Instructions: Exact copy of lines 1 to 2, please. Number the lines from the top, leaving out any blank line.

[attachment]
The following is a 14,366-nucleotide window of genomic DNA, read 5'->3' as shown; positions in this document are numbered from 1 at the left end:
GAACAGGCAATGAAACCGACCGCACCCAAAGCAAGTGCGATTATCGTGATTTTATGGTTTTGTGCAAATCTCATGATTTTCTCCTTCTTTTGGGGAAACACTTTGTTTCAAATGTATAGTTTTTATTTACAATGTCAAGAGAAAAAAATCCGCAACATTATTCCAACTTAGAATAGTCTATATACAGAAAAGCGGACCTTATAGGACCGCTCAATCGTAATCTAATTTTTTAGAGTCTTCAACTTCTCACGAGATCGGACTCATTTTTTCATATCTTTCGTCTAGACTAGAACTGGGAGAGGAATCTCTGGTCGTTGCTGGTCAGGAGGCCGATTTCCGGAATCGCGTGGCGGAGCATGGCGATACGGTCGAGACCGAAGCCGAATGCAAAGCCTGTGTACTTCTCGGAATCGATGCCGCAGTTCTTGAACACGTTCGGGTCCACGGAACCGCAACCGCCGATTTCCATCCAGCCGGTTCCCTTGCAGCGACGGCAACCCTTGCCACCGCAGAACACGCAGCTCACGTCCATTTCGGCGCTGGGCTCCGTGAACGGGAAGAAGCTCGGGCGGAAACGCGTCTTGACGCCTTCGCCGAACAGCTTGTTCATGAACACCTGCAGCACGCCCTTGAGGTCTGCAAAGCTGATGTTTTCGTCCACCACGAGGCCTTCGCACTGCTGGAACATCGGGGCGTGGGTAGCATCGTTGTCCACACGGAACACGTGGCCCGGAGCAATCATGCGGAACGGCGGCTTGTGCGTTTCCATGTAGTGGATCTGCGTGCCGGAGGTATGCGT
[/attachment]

The following is a 14,366-nucleotide window of genomic DNA, read 5'->3' as shown; positions in this document are numbered from 1 at the left end:
GAACAGGCAATGAAACCGACCGCACCCAAAGCAAGTGCGATTATCGTGATTTTATGGTTTTGTGCAAATCTCATGATTTTCTCCTTCTTTTGGGGAAACACTTTGTTTCAAATGTATAGTTTTTATTTACAATGTCAAGAGAAAAAAATCCGCAACATTATTCCAACTTAGAATAGTCTATATACAGAAAAGCGGACCTTATAGGACCGCTCAATCGTAATCTAATTTTTTAGAGTCTTCAACTTCTCACGAGATCGGACTCATTTTTTCATATCTTTCGTCTAGACTAGAACTGGGAGAGGAATCTCTGGTCGTTGCTGGTCAGGAGGCCGATTTCCGGAATCGCGTGGCGGAGCATGGCGATACGGTCGAGACCGAAGCCGAATGCAAAGCCTGTGTACTTCTCGGAATCGATGCCGCAGTTCTTGAACACGTTCGGGTCCACGGAACCGCAACCGCCGATTTCCATCCAGCCGGTTCCCTTGCAGCGACGGCAACCCTTGCCACCGCAGAACACGCAGCTCACGTCCATTTCGGCGCTGGGCTCCGTGAACGGGAAGAAGCTCGGGCGGAAACGCGTCTTGACGCCTTCGCCGAACAGCTTGTTCATGAACACCTGCAGCACGCCCTTGAGGTCTGCAAAGCTGATGTTTTCGTCCACCACGAGGCCTTCGCACTGCTGGAACATCGGGGCGTGGGTAGCATCGTTGTCCACACGGAACACGTGGCCCGGAGCAATCATGCGGAACGGCGGCTTGTGCGTTTCCATGTAGTGGATCTGCGTGCCGGAGGTATGCGT